Afghanistan faces cut in foreign aid as donors set stringent conditions

An unfired rocket in a damaged vehicle in the aftermath of an attack in Kabul last week. Afghanistan's economy is set to contract by at least 5.5 per cent this year due to Covid-19, the World Bank said in a recent report.
An unfired rocket in a damaged vehicle in the aftermath of an attack in Kabul last week. Afghanistan's economy is set to contract by at least 5.5 per cent this year due to Covid-19, the World Bank said in a recent report.PHOTO: EPA-EFE

KABUL • Afghanistan faces funding cuts and tighter restrictions on vital aid from an international donor conference this week, marking further challenges for a nation torn by two decades of war and now ravaged by Covid-19.

Ministers from about 70 countries and officials of humanitarian organisations at the virtual conference hosted in Geneva last week had been expected to pledge billions of dollars to safeguard development projects, with talks between the Afghan government and Taleban rebels stalled and US President Donald Trump sharply reducing the number of American forces in the country.

Although the country's fragile economy depends heavily on foreign aid, the Kabul government will see cuts in donations and donors will introduce stringent conditions, five participants said.

Afghanistan's economy is set to contract by at least 5.5 per cent this year due to Covid-19, the World Bank said in a recent report.

The strategy aims to protect the peace talks and prod the Afghan government to improve allocation, they said.

Donors at the last conference, in Brussels in 2016, had pledged US$15.2 billion (S$20.4 billion) for 2017 to 2020, or US$3.8 billion a year. That could be cut by 15 per cent to 20 per cent, said a senior Western diplomat.

"This is the best countries can offer amid the domestic challenge of managing a pandemic."

Mr Trump will cut US forces in Afghanistan to 2,500 from 4,500 by mid-January, the Pentagon said last week. The drawdown of foreign forces - Britain plans to follow the US lead - could mean greater influence for the Taleban.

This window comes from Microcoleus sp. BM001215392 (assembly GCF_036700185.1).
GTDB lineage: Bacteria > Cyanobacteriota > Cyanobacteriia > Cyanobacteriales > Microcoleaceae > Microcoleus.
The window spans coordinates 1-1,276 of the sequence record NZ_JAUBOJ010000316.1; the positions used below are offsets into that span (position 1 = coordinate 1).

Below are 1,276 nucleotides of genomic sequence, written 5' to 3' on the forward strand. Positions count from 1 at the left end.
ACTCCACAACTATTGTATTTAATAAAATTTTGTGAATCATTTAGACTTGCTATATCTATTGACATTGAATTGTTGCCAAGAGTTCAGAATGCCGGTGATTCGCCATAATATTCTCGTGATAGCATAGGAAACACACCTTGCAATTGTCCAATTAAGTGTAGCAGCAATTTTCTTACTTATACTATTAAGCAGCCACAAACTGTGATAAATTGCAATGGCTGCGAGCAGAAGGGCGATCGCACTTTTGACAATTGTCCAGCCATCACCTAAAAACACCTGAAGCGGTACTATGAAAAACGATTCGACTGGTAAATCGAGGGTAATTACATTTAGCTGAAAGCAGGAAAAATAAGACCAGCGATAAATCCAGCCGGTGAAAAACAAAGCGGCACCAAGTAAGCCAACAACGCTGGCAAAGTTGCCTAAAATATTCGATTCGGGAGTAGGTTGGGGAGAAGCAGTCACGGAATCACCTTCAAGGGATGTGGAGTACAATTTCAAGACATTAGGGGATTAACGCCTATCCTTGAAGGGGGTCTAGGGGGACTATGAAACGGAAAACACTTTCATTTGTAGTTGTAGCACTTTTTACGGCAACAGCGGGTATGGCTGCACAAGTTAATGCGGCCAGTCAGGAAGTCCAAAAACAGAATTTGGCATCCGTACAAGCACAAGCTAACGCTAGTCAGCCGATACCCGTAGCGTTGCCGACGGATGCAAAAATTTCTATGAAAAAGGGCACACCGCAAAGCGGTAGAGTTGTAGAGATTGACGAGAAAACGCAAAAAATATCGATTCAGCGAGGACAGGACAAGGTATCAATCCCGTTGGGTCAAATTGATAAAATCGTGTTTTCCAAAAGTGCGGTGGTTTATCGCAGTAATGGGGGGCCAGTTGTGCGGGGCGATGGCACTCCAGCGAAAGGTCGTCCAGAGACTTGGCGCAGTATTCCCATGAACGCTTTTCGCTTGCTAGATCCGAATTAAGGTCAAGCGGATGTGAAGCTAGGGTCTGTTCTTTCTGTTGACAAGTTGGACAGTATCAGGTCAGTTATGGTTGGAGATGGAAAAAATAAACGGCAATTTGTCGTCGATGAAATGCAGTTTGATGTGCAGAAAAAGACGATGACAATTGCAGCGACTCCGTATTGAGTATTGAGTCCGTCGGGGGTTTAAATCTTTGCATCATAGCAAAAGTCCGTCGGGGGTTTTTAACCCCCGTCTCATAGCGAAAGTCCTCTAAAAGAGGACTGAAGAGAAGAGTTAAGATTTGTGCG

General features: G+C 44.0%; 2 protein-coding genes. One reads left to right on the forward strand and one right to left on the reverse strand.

This makes donors uneasy over whether the hardline Islamists will try to roll back progress on human rights and girls' education. The peace talks in the Qatari capital Doha have stalled and the Taleban refuses to call a ceasefire.

But senior diplomats said a breakthrough was expected in the talks after the donor conference.

"Taleban and Afghan government representatives will take a break from the peace talks after the Geneva conference, but not before they have joint declaration of agreement over key security issues," a Western official said.

At this week's Geneva meeting, Afghan President Ashraf Ghani's government is expected to present a peace and development framework meant to allocate funds to key projects, safeguard millions of jobs and protect democratic institutions.

"The conference will remain focused on making Afghanistan self-reliant by the end of its transformation decade, which is 2024," Mr Naser Sidiqee, a senior official of the Afghan Finance Ministry, said.

Taleban officials have not been invited to the conference, but the militants have urged donors to continue their humanitarian assistance while accusing Mr Ghani's government of pocketing the aid money.

REUTERS

A version of this article appeared in the print edition of The Straits Times on November 23, 2020, with the headline 'Afghanistan faces cut in foreign aid as donors set stringent conditions'. Print Edition | Subscribe